This is a talk given on the 1st December by Dr Léopold Vanbellingen of the European Institute of Bioethics (IEB) in Brussels.
Léopold Vanbellingen works as Research officer at the European Institute of Bioethics (IEB) in Brussels. Founded in 2001, the IEB has set itself the goal of contributing to the elaboration of bioethics based on the respect for and protection of each human being, from conception until natural death. The IEB seeks to inform, enlighten and raise the awareness of the general public and political decision makers on bioethical risks and related social issues. It focuses on the situation on Belgium and, more broadly, in Europe, regarding abortion, assisted reproduction, end of life, biomedical research and freedom of conscience.Léopold Vanbellingen is also currently completing a PhD thesis in Law and Religion at the Université catholique de Louvain. His thesis focuses on religious diversity in the workplace, including the issue of conscientious objection by employees.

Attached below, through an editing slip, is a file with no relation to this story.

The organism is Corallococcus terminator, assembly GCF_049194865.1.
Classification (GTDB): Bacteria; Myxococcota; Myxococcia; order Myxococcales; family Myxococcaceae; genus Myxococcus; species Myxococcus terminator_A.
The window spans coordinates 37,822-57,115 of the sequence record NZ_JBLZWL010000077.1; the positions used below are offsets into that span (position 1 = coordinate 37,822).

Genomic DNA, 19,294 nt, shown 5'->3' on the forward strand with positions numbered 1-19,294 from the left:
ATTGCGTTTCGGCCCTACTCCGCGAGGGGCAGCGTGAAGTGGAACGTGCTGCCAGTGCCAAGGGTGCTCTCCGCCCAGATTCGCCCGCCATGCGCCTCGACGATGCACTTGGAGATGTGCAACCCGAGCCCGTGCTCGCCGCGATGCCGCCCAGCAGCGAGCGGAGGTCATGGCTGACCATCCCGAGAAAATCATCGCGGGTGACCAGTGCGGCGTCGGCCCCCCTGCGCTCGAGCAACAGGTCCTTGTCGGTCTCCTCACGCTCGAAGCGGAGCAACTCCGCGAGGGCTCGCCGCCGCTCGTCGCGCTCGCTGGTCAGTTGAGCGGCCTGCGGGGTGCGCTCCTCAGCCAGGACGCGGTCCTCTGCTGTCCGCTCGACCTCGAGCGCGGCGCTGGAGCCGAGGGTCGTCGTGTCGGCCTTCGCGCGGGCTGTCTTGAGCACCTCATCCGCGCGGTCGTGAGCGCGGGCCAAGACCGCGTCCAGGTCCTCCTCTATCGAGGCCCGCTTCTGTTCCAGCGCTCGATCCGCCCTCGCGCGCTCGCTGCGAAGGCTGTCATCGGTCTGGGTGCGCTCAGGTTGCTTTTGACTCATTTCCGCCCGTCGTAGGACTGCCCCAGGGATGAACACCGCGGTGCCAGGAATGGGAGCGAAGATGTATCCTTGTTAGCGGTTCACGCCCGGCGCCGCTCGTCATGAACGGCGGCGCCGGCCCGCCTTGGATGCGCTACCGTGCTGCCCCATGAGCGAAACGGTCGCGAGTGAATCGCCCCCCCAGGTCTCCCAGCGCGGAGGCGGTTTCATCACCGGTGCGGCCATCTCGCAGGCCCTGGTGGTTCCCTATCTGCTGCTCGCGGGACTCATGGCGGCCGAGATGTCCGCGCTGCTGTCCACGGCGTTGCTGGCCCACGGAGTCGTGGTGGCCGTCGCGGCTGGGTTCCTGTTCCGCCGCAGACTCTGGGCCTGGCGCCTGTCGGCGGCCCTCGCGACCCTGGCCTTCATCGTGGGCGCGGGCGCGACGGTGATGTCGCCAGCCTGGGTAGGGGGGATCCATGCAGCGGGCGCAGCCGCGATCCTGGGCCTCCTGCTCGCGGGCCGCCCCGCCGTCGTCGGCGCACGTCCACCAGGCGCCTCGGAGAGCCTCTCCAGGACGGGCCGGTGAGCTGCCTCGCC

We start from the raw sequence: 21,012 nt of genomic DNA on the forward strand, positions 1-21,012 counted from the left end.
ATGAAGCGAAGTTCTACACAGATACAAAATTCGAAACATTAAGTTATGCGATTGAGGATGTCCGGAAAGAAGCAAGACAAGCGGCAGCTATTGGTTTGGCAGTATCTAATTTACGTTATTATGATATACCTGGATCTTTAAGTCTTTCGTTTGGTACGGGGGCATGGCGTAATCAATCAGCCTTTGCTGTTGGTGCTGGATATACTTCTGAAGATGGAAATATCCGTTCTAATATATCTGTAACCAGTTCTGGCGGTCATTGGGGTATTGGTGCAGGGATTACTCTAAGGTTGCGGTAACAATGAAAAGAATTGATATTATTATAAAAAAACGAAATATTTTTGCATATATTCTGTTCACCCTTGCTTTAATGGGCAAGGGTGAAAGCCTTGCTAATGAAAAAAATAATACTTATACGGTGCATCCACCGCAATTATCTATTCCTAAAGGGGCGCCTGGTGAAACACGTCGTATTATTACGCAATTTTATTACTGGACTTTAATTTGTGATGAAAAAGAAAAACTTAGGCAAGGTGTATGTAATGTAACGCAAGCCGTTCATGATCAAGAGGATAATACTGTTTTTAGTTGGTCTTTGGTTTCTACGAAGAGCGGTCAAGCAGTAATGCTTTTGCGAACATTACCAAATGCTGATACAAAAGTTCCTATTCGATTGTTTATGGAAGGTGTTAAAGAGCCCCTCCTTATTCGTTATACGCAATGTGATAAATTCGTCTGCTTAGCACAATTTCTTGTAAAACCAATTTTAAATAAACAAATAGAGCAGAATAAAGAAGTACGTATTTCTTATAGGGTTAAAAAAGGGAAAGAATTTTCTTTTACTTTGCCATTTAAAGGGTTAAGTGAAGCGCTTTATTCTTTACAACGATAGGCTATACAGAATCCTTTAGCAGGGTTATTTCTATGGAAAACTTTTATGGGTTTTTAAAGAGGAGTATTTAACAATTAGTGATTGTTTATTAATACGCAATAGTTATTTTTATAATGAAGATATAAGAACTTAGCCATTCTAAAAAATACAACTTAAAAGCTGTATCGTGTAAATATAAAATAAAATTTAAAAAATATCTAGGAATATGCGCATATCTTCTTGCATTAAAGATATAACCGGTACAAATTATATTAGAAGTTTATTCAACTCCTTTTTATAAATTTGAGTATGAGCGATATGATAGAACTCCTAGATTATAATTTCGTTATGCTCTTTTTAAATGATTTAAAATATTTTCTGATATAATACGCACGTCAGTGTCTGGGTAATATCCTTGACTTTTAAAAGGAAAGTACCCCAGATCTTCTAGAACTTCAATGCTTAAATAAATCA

Abstract of the communication:
In this presentation, we will first come back to the initial objectives and promises of the euthanasia laws in Belgium and in the Netherlands, and then compare its alleged safeguards against abuses with the current reality of euthanasia today. First, we will see how these initial safeguards are actually applied in practice by physicians and have been interpreted by the control commission. We will also look at the gradual extension of the euthanasia laws to new types of cases that were considered unconceivable at the outset.